The Trump administration, in its refusal to recognize climate change as an eminent threat to the planet, is forging a full-fledged assault on the environment. Ecological policies, decades-in-the-making and their respective regulating agencies, are at risk of vanishing. Nearing a 100 days in office, the White House has launched countless anti-environmental actions, amongst which are those that will most likely completely dismantle the Environmental Protection Agency, expand mining, drilling, and logging on public lands, and derail former president Barak Obama’s hard-won progress towards climate change mitigation (including withdrawing and rewriting the U.S. commitment to the 2015 United Nations Paris Agreement, and the Clean Power Plan amongst others). Against this sinister backdrop, there has been an explosion of environmental activists and organizations which are joining forces with social justice groups to wage a counterattack. Their union underscores a belief that the forces looming over the environment are the same that engender social, racial and economic inequality. It explains why veterans and the Black Lives Matter network stand in solidarity with Native Americans to protect rights to clean water and clean air. A remarkable surge of grassroots energy has given groups such as Greenpeace and 350.org a stronger voice than the more traditional environmental advocacy groups, such as the Natural Resources Defense Council and Environmental Defense Fund. Attending their protest marches is invigorating; yet as part of the design world there is a need to do more. Now more than ever, landscape architects and urbanists must develop projects that address social and environmental justice, despite – or because of – the stripping away of protections to the planet and its valuable resources.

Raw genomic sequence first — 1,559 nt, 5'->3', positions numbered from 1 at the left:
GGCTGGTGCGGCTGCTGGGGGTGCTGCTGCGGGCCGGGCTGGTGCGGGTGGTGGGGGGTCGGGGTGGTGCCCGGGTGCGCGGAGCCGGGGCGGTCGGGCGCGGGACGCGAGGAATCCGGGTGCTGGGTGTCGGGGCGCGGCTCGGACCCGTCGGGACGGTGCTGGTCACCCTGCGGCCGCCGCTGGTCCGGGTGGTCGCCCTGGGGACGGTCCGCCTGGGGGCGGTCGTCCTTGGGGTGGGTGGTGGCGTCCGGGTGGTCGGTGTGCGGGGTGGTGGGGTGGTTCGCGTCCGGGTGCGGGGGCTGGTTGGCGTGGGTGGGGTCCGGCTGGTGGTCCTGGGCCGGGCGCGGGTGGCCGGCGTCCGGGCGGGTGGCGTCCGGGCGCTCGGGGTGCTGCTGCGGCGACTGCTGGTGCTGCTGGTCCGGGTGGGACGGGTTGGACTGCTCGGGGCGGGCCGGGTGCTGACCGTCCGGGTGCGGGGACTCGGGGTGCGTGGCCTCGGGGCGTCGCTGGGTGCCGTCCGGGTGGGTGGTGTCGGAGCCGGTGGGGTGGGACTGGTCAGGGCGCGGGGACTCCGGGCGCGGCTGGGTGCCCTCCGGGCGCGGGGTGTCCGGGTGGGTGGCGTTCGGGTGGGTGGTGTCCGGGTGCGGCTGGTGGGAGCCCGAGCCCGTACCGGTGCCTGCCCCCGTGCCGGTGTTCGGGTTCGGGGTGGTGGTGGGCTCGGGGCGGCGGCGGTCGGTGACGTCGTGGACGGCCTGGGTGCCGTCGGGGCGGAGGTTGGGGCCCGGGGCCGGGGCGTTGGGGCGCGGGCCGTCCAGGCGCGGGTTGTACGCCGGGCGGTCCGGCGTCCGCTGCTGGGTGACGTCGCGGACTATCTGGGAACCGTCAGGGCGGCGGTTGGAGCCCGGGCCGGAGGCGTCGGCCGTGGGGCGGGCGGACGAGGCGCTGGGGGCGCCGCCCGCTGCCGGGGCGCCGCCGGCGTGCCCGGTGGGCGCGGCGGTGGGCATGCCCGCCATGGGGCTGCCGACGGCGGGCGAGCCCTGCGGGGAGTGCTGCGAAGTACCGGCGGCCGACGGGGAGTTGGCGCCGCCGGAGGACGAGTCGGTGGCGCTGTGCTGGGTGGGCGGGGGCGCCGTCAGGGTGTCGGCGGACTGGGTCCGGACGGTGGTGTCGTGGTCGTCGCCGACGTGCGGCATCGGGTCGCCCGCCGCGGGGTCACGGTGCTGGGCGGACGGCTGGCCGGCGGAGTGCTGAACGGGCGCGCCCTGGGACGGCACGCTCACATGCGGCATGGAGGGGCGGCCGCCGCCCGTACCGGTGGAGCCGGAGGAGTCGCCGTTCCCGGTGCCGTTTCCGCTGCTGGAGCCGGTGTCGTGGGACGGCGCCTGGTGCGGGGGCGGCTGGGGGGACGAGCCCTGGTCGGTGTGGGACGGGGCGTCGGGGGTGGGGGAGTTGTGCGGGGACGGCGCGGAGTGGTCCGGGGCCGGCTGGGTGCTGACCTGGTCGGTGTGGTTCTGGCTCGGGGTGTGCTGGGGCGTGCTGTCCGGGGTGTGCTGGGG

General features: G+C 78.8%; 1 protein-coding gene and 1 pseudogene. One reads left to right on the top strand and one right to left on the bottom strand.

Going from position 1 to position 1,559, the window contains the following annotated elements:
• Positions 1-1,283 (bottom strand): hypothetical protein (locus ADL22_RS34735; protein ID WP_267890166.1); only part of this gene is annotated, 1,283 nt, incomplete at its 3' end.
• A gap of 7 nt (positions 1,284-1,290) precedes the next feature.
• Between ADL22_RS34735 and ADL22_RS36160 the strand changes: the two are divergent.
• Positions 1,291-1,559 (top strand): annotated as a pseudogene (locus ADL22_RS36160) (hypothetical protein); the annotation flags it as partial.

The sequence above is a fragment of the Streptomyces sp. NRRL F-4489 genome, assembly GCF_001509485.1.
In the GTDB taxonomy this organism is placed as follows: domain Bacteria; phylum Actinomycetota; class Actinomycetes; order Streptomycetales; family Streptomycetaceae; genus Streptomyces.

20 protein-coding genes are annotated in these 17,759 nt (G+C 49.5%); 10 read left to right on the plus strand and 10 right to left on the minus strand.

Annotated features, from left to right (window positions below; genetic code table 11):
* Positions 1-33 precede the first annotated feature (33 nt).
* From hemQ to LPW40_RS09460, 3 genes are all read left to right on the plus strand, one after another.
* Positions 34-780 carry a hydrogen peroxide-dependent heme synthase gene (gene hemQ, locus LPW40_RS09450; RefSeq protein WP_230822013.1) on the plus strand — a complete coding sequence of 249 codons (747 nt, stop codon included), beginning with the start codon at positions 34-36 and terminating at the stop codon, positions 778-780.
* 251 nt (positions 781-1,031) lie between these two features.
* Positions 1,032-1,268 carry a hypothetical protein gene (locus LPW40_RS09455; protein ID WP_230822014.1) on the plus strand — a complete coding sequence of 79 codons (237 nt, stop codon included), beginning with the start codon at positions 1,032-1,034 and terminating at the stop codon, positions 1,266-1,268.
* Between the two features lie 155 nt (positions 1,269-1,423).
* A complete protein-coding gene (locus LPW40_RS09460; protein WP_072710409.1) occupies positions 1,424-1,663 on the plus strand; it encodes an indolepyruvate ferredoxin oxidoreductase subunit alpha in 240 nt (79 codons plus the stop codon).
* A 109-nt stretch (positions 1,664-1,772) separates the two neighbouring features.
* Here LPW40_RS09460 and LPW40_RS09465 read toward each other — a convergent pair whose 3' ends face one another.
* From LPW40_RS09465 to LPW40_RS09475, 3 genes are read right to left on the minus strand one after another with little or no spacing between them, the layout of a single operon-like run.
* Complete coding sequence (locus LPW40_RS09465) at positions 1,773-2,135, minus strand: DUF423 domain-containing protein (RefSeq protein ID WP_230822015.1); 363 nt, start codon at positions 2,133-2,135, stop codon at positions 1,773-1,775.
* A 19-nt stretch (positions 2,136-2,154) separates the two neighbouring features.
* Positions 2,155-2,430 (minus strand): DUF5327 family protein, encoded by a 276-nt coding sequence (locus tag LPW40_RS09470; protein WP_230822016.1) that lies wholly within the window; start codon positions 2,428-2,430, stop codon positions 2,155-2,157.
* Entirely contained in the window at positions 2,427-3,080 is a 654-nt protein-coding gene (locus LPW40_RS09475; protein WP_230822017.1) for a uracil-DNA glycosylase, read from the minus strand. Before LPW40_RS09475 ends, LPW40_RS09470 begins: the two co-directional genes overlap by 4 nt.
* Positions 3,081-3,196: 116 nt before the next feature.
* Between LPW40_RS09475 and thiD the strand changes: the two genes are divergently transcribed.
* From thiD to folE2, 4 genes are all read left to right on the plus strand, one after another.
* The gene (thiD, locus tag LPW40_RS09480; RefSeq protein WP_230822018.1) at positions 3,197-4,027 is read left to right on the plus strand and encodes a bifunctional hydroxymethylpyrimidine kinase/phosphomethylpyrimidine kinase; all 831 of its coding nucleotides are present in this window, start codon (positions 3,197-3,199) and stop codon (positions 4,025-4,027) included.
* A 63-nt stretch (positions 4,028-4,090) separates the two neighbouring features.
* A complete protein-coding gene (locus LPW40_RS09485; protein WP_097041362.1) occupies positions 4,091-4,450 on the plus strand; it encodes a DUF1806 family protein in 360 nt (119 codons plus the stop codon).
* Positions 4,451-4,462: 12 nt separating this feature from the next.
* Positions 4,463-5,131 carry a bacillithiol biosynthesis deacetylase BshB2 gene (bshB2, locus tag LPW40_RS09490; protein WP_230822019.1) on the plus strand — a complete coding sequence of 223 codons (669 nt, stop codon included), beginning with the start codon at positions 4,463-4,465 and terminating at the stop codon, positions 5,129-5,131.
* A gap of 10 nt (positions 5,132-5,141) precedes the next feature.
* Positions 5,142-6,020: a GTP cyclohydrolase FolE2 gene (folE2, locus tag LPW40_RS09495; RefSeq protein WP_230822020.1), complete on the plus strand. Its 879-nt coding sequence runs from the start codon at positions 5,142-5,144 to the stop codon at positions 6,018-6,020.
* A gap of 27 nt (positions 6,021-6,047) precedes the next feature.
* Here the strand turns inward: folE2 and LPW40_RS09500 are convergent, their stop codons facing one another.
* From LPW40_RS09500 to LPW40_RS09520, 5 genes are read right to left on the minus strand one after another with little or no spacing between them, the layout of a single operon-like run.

Now more than ever, landscape architects and urbanists must develop projects that address social and environmental justice, despite – or because of – the stripping away of protections to the planet and its valuable resources.
Richard Nixon, a staunch Republican, created the Environmental Protection Agency (EPA) in 1970. The agency came into being at a time of serious environmental degradation due to widespread air and water pollution. Massive public awareness helped support enactment of the agency’s two most infamous laws: the Clean Air Act (1970) and Clean Water Act (1972). These and other federal mandates, including the Coastal Zone Management Act (1972), the Endangered Species Act (1973), and Water Resources Planning Act (1977) have since become cornerstones of American environmentalism. But after fifty years of environmental policy and monitoring, crucial protections that Americans have come to rely upon for their health and safety are in jeopardy of disappearing.